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The Boskovice synagogue is a superb and lovingly restored remnant of the city’s once thriving Jewish community.
The Boskovice Synagogue is a superb and lovingly restored remnant of a once thriving Jewish community that for centuries played a prominent role in the life of this town in southern Moravia. The earliest records indicate some Jewish presence in Boskovice as far back at the 13th century, but it wasn’t until 1639 that work began on the synagogue. Confined by law to reside in a ghetto, Boskivice’s Jews hired Italian builder, Sylvestr Fiota, to build the synagogue to meet the needs of their growing population. Using a relatively simple plan in a neo-gothic style, Fiota created a synagogue sturdy enough to endure for centuries.
Soaring above the main hall, the synagogue’s vaulted ceiling is supported by massive walls one meter thick. The two-story structure also features a women’s vestibule on the main floor while the upper floor includes three galleries. The ark is located on the east side of the building, typical of European synagogues. The simple elegance of the building itself is complemented by brilliant frescoes adorning the walls and ceiling vaults. Between 1657-1667, two Polish Jews, Mordecai of Cracow and Meir of Zulz decorated the synagogue in a traditional eastern European style with rich floral and plant ornamentation along with Jewish symbols such as the menorah, the Temple in Jerusalem and other images from Jewish folklore and literature. Hebrew scripture, poems and dedications are interspersed throughout the synagogue’s walls and ceiling.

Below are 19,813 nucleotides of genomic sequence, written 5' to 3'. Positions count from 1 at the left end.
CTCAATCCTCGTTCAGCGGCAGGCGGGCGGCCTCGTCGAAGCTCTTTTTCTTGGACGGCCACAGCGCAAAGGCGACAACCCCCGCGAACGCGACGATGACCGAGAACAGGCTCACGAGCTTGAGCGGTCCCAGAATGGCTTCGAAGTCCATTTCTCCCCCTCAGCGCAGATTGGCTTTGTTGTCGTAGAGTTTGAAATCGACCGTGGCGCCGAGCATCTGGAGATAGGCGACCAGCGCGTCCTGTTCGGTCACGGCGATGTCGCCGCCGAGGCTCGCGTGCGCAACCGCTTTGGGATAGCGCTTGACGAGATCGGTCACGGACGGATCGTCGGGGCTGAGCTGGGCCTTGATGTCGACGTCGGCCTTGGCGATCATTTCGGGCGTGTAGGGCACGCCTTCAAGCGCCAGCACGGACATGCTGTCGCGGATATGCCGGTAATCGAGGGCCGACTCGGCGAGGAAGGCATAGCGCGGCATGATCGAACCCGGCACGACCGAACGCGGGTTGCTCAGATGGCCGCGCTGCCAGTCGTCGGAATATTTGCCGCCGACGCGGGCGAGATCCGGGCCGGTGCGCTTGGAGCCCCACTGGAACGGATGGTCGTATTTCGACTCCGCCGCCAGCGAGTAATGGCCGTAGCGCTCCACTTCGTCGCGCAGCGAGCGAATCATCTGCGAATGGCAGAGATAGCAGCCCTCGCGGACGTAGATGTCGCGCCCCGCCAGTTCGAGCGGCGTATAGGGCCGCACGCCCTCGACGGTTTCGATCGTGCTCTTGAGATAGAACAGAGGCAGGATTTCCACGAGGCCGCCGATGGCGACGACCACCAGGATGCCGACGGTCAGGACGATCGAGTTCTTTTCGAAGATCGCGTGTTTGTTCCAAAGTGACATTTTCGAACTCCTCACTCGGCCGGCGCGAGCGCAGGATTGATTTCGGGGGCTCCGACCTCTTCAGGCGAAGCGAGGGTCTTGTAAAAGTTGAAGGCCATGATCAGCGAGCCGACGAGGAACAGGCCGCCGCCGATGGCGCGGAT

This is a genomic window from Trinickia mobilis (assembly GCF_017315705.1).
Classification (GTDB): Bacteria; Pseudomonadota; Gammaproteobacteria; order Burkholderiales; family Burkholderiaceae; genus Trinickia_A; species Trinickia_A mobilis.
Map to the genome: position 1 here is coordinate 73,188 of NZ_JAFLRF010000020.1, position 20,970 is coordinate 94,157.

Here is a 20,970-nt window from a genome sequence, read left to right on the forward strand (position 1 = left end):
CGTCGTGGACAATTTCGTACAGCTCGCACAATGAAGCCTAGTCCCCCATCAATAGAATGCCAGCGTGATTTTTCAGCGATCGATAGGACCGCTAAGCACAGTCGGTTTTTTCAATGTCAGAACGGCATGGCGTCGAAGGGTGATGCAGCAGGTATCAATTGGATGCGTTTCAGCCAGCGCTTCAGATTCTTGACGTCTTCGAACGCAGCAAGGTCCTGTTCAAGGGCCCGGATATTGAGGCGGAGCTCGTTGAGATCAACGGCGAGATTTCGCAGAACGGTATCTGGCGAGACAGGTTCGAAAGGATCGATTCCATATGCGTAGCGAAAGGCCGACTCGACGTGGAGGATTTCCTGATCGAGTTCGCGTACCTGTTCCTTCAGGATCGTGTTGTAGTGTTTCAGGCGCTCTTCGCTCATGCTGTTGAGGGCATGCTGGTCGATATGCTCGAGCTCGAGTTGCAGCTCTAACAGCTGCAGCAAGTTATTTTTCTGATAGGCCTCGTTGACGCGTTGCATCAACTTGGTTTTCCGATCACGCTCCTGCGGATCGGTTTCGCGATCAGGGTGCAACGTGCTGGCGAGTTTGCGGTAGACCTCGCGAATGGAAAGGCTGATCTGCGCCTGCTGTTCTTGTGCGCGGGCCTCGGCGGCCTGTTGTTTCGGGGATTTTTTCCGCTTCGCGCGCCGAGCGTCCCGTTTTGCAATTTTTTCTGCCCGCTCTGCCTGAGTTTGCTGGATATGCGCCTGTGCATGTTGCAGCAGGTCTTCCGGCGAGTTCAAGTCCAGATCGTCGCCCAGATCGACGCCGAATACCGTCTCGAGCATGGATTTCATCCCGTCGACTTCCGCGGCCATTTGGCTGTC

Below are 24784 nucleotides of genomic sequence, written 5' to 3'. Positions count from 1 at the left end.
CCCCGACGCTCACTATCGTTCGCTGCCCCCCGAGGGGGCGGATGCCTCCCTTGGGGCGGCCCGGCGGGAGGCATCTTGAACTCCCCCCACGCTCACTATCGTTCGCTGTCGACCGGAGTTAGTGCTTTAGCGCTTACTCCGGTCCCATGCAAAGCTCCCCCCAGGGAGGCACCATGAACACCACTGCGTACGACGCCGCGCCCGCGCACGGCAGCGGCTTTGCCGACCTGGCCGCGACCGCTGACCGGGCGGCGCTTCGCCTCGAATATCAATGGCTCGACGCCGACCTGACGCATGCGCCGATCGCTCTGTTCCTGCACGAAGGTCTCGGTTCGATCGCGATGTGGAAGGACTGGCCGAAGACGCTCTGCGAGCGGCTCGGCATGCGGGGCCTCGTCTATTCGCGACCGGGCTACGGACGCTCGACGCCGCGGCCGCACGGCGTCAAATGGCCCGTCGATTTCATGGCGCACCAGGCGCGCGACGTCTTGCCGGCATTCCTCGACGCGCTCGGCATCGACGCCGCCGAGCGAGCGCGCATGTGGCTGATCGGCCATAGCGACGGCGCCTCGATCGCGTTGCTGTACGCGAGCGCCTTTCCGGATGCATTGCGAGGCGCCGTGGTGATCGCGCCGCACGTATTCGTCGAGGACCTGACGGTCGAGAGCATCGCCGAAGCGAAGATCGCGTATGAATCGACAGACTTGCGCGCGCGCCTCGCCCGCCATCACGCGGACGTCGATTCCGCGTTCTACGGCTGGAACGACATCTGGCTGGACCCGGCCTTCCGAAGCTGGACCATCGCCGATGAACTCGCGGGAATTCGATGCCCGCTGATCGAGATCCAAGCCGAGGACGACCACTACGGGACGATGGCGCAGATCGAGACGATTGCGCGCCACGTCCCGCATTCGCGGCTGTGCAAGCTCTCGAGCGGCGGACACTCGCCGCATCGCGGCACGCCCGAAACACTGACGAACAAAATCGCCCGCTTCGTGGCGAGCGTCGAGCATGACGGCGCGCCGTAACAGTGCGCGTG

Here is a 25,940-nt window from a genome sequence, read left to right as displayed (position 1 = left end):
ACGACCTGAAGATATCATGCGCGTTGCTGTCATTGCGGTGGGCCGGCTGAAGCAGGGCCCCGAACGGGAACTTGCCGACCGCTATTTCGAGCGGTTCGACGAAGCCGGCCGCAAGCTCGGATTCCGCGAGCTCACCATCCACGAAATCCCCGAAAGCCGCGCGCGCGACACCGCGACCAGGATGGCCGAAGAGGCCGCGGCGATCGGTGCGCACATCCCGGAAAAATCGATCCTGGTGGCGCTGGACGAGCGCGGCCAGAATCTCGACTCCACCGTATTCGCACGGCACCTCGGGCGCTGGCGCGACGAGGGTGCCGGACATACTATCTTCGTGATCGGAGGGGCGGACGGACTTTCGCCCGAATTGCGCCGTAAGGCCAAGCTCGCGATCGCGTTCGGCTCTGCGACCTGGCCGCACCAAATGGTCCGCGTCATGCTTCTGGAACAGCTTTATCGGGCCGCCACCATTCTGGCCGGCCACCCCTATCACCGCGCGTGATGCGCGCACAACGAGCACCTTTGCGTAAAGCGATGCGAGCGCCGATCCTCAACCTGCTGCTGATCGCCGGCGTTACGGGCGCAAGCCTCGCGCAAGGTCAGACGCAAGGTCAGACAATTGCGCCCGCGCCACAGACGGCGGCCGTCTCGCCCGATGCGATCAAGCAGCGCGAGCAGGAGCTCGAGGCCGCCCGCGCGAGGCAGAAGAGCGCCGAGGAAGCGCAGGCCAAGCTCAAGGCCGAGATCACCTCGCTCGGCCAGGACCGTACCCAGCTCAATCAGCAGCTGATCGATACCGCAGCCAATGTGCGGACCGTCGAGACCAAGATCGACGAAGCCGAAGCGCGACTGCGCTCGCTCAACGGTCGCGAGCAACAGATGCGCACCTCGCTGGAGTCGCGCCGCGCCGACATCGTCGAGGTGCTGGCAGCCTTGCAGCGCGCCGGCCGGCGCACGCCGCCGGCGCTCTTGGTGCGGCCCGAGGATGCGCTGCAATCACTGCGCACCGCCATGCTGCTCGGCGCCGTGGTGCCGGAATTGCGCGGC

In the late 17th century, the synagogue was expanded to accommodate the community’s increasing population. Boskovice’s Jewish community reached its zenith in the mid 19th century when restrictive laws against Jews were largely repealed. However, with the onset of Zionism in the early 20th century, Boskovice’s Jewish population slowly began to dwindle. The Nazi occupation led to the deportation of the remaining 600 Jews to Terezin concentration camp and the synagogue became a warehouse for property taken from the Jews. After the war, only 12 Jews returned to Boskovice. When this tiny Jewish community disbanded, the synagogue fell out of use and eventually became a storage facility. In the late 1980s, interest in the synagogue revived and a 13-year restoration process ensued, funded by the synagogue’s owner, Brno’s Jews, the Czech government, the World Monuments Fund, and other groups. The synagogue reopened in 2002 and today, thanks to its exquisite paintings, stakes its claim as one of the Czech Republic’s most important examples of synagogue decorative art.
For more information see http://www.wmf.org/project/boskovice-synagogue